The army began an uprising against Aprià, which led to a civil war that lasted for almost four years (570-567 BCE, with a break). The uprising became rampant, and to calm the rebels, Pharaoh sent Amasis, hoping that the famous Egyptian military leader would quickly pacify the rebels in the army, among the common people, and among wealthy citizens. However, Amasis took advantage of these circumstances of the uprising that broke out in his favor and, having gone over to the side of the rebel soldiers, he was proclaimed pharaoh by them. Furious Aprii, having learned about the betrayal of his commander, sent a messenger to that with orders to stop the rebellion and appear in Sais to the royal court. Amasis, of course, refused and sent the messenger back with ridicule and insults destined for Apriya. He, in turn, did not find anything better than how to pour out his anger on the unfortunate messenger, whose high position did not prevent Aprià from cutting off his nose and ears. The unfair attitude of Pharaoh to his subject pushed many of his entourage to take the side of Amasis.
Herodot reports that a significant battle took place between the armies of Aprià and Amasis, the victor in which the insurgent military leader was victorious. The Greek mercenaries Apriya suffered significant damage, and the pharaoh himself was captured. Although Aprius was defeated by the rebels, but the victorious Amasis did not overthrow him. On the contrary, he treated his enemy relatively mildly: he proclaimed his co-ruler, allowing him to keep the throne and royal titulators. Amasis was formally equalized with Apriem and officially became his co-ruler (the joint image of the two pharaohs as co-rulers is known), in effect defining the internal and foreign policy of Egypt without Aprie's participation. In addition to relying on the royal personage cartouche , Amasis retained non-royal titles that corresponded to his previous positions.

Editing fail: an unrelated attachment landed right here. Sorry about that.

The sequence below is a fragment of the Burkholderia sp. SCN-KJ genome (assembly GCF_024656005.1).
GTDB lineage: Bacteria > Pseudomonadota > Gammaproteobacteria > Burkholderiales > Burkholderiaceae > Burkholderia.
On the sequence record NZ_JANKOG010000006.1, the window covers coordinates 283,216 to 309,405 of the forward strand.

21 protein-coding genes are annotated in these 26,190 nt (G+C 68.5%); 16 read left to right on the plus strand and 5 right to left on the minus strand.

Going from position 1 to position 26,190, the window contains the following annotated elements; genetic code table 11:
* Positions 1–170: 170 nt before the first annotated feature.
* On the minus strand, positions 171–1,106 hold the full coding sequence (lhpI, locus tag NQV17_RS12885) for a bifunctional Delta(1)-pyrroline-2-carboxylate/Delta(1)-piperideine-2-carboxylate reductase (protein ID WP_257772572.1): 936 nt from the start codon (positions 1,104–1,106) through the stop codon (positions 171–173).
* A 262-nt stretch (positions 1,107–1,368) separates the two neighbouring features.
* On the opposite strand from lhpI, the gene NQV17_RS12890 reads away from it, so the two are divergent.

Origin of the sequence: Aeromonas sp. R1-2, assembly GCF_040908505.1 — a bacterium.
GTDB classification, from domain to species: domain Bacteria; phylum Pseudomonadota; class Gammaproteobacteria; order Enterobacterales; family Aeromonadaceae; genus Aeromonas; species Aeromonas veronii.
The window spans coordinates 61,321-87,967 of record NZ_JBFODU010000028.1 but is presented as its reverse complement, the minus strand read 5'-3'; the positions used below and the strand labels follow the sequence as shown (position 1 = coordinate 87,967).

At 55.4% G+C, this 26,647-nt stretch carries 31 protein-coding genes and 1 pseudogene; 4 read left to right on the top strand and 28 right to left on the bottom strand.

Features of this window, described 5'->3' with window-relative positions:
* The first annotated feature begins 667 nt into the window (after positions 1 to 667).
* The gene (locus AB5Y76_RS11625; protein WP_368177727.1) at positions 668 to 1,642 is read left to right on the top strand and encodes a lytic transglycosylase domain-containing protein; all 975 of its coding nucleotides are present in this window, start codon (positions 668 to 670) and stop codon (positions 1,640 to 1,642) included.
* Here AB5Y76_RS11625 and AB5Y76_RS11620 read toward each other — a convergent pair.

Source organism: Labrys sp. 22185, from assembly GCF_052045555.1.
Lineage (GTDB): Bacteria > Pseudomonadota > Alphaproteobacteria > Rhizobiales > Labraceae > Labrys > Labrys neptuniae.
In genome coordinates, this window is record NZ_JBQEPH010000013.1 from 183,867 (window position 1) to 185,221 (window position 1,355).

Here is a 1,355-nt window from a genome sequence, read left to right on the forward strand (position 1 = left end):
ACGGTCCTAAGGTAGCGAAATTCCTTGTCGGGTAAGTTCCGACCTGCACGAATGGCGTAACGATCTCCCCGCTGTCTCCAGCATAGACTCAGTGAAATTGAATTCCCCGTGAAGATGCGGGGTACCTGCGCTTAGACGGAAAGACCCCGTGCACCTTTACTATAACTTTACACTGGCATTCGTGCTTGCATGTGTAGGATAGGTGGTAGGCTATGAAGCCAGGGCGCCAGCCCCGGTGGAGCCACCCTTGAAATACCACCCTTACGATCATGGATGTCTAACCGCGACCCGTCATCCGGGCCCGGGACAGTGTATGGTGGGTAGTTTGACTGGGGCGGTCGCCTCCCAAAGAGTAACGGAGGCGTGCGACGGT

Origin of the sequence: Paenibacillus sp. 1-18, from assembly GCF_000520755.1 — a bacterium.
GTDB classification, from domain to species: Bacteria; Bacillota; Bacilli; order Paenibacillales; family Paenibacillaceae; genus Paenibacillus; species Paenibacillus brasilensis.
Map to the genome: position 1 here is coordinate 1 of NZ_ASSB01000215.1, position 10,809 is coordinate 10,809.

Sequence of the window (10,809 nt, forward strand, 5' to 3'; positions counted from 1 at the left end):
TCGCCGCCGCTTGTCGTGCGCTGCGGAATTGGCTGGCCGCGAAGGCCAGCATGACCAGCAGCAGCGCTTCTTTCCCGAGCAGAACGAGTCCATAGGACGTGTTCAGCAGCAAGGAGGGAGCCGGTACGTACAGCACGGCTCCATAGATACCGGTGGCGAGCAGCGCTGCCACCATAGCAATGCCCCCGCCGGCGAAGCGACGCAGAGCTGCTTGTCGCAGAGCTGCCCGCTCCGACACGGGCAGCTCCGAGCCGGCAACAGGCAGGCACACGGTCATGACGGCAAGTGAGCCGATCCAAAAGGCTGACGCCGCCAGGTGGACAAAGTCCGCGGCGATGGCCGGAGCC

Despite the defeat, Aprius was not going to put up with the loss of sole power and was preparing a speech against the co-ruler. In the 3rd year of their joint rule (c. 568 BC), Aprius, with the support of the Greek mercenaries, made an attempt to overthrow Amasis, but again suffered a defeat and fled. If you believe Herodotus, he was expelled, but, relying primarily on the support of the Greeks, he moved to Sais from the north, accompanied by a fleet.